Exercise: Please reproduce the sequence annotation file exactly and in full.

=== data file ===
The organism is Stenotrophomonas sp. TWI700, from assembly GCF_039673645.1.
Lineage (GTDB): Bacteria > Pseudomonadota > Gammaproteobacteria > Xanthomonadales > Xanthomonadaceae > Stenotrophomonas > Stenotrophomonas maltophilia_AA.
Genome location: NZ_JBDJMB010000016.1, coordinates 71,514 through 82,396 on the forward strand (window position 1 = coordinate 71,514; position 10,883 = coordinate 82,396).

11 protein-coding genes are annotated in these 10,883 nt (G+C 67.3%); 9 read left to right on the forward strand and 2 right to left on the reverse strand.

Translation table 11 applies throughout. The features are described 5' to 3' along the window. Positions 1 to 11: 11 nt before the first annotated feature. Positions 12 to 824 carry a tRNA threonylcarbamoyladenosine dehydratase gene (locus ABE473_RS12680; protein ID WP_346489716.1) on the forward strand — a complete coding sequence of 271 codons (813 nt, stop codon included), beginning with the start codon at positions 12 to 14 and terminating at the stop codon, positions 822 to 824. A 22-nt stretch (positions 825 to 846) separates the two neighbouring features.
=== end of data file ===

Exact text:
The organism is Stenotrophomonas sp. TWI700, from assembly GCF_039673645.1.
Lineage (GTDB): Bacteria > Pseudomonadota > Gammaproteobacteria > Xanthomonadales > Xanthomonadaceae > Stenotrophomonas > Stenotrophomonas maltophilia_AA.
Genome location: NZ_JBDJMB010000016.1, coordinates 71,514 through 82,396 on the forward strand (window position 1 = coordinate 71,514; position 10,883 = coordinate 82,396).

11 protein-coding genes are annotated in these 10,883 nt (G+C 67.3%); 9 read left to right on the forward strand and 2 right to left on the reverse strand.

Translation table 11 applies throughout. The features are described 5' to 3' along the window. Positions 1 to 11: 11 nt before the first annotated feature. Positions 12 to 824 carry a tRNA threonylcarbamoyladenosine dehydratase gene (locus ABE473_RS12680; protein ID WP_346489716.1) on the forward strand — a complete coding sequence of 271 codons (813 nt, stop codon included), beginning with the start codon at positions 12 to 14 and terminating at the stop codon, positions 822 to 824. A 22-nt stretch (positions 825 to 846) separates the two neighbouring features.